A study published in September 2017, titled: ‘Quality of life after brachytherapy or bilateral nerve‐sparing robot‐assisted radical prostatectomy for prostate cancer: a prospective cohort’, compared patient quality of life after either brachytherapy or radical prostatectomy treatments.
Because prostate cancer and its treatment options involve the most intimate of male-related issues—erectile and urinary function—they generate a great deal of investigative scrutiny. From the physician's point of view, a prescribed treatment can be life changing, with both benefits and drawbacks for the male subject. More importantly, treatment can be lifesaving.
Prostate cancer is the most common form of cancer in men, and will directly or indirectly effect most of us in our lifetime. With new research showing that half of prostate cancer patients undergo treatment without knowing their treatment options, it is more important than ever to talk openly about this disease and the full range of choices available when deciding upon treatment.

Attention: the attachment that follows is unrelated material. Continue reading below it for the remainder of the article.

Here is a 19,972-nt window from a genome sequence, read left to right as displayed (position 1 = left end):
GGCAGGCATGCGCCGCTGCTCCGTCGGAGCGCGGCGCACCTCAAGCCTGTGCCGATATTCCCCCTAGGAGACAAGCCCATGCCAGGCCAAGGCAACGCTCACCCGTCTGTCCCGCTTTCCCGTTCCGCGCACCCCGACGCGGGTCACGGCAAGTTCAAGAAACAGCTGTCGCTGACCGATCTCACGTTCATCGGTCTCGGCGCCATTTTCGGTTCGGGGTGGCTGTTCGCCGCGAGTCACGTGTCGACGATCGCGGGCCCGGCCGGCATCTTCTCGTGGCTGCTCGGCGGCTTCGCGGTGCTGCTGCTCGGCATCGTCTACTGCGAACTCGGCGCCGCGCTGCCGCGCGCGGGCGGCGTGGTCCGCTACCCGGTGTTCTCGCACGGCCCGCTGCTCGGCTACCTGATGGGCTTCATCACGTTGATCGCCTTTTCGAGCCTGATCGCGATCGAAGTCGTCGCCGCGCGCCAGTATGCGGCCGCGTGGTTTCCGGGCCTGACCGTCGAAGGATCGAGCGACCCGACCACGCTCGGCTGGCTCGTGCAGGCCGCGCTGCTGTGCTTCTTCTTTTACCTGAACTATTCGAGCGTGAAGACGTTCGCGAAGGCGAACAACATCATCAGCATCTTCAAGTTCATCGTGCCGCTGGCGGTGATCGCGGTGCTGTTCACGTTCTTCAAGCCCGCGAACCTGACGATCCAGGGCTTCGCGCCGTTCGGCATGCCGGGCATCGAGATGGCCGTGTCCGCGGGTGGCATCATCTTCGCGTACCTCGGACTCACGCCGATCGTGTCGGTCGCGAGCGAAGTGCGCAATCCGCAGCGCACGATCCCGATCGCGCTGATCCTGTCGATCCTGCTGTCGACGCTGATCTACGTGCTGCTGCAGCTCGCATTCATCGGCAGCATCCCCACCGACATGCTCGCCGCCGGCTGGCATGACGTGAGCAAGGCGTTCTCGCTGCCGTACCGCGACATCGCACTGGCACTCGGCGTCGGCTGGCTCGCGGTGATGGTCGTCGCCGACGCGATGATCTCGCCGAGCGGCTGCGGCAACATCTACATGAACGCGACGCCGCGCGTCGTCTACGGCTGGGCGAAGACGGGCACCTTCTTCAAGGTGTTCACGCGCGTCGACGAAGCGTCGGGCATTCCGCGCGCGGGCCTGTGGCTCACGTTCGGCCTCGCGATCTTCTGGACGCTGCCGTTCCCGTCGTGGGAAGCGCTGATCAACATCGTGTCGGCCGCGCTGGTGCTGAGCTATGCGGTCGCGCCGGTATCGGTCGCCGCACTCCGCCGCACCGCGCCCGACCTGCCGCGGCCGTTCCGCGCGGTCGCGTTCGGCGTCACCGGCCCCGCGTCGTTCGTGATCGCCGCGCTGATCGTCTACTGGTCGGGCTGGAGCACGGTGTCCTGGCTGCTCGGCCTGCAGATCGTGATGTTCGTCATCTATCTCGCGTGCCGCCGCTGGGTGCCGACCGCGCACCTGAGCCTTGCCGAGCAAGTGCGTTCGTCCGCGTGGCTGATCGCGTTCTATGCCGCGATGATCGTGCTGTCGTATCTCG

The ASCENDE-RT (Androgen Suppression Combined with Elective Nodal and Dose Escalated Radiation Therapy) study was the first randomized clinical trial comparing brachytherapy to the traditional use of external beam radiation therapy to treat intermediate and high risk Prostate Cancer patients over a period of between 6 to 9 years.
The results show a significant increase in survival rates with an average of 50% of patients showing progression free survival when treated with LDR brachytherapy.
On Wednesday 4th & 11th January 2017, prostate cancer was the topic of discussion on BBC Radio 4’s Inside Health programme. Host Dr. Mark Porter chaired a panel discussion, which cast a spotlight on the uncertainty men, and their families, face during the diagnosis and treatment of prostate cancer.
Prostate brachytherapy is a targeted form of internal radiotherapy (sometimes referred to as low dose-rate or LDR brachytherapy). It is targeted only at the site of the tumour so the radiation kills the cancer cells without causing major damage to surrounding healthy cells. Tiny seeds containing the radiation are passed through fine needles and positioned directly into the prostate gland. It is not major surgery and usually patients will only spend 1 day in hospital. Most men return to their usual pre-treatment activities within a couple of days.